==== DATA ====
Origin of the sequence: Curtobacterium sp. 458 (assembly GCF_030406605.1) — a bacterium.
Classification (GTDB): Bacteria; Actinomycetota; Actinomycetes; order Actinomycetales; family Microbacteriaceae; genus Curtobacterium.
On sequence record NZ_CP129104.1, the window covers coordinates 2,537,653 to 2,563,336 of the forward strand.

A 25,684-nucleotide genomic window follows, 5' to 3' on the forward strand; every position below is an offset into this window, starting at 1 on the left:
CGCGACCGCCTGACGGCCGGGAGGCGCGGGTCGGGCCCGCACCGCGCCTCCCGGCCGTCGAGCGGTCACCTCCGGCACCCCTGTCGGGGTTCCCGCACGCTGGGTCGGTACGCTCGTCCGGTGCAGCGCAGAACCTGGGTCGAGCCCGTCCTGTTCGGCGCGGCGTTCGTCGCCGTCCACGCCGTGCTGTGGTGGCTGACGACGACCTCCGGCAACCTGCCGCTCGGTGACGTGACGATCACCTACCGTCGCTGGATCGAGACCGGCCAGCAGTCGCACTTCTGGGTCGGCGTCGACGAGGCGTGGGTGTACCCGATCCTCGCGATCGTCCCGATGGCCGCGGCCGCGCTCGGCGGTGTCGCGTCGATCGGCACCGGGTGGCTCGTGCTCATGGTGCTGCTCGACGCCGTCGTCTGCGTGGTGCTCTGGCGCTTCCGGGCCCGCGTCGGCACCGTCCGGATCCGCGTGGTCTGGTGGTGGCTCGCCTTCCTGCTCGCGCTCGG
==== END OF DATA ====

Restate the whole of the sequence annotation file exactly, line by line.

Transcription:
Origin of the sequence: Curtobacterium sp. 458 (assembly GCF_030406605.1) — a bacterium.
Classification (GTDB): Bacteria; Actinomycetota; Actinomycetes; order Actinomycetales; family Microbacteriaceae; genus Curtobacterium.
On sequence record NZ_CP129104.1, the window covers coordinates 2,537,653 to 2,563,336 of the forward strand.

A 25,684-nucleotide genomic window follows, 5' to 3' on the forward strand; every position below is an offset into this window, starting at 1 on the left:
CGCGACCGCCTGACGGCCGGGAGGCGCGGGTCGGGCCCGCACCGCGCCTCCCGGCCGTCGAGCGGTCACCTCCGGCACCCCTGTCGGGGTTCCCGCACGCTGGGTCGGTACGCTCGTCCGGTGCAGCGCAGAACCTGGGTCGAGCCCGTCCTGTTCGGCGCGGCGTTCGTCGCCGTCCACGCCGTGCTGTGGTGGCTGACGACGACCTCCGGCAACCTGCCGCTCGGTGACGTGACGATCACCTACCGTCGCTGGATCGAGACCGGCCAGCAGTCGCACTTCTGGGTCGGCGTCGACGAGGCGTGGGTGTACCCGATCCTCGCGATCGTCCCGATGGCCGCGGCCGCGCTCGGCGGTGTCGCGTCGATCGGCACCGGGTGGCTCGTGCTCATGGTGCTGCTCGACGCCGTCGTCTGCGTGGTGCTCTGGCGCTTCCGGGCCCGCGTCGGCACCGTCCGGATCCGCGTGGTCTGGTGGTGGCTCGCCTTCCTGCTCGCGCTCGG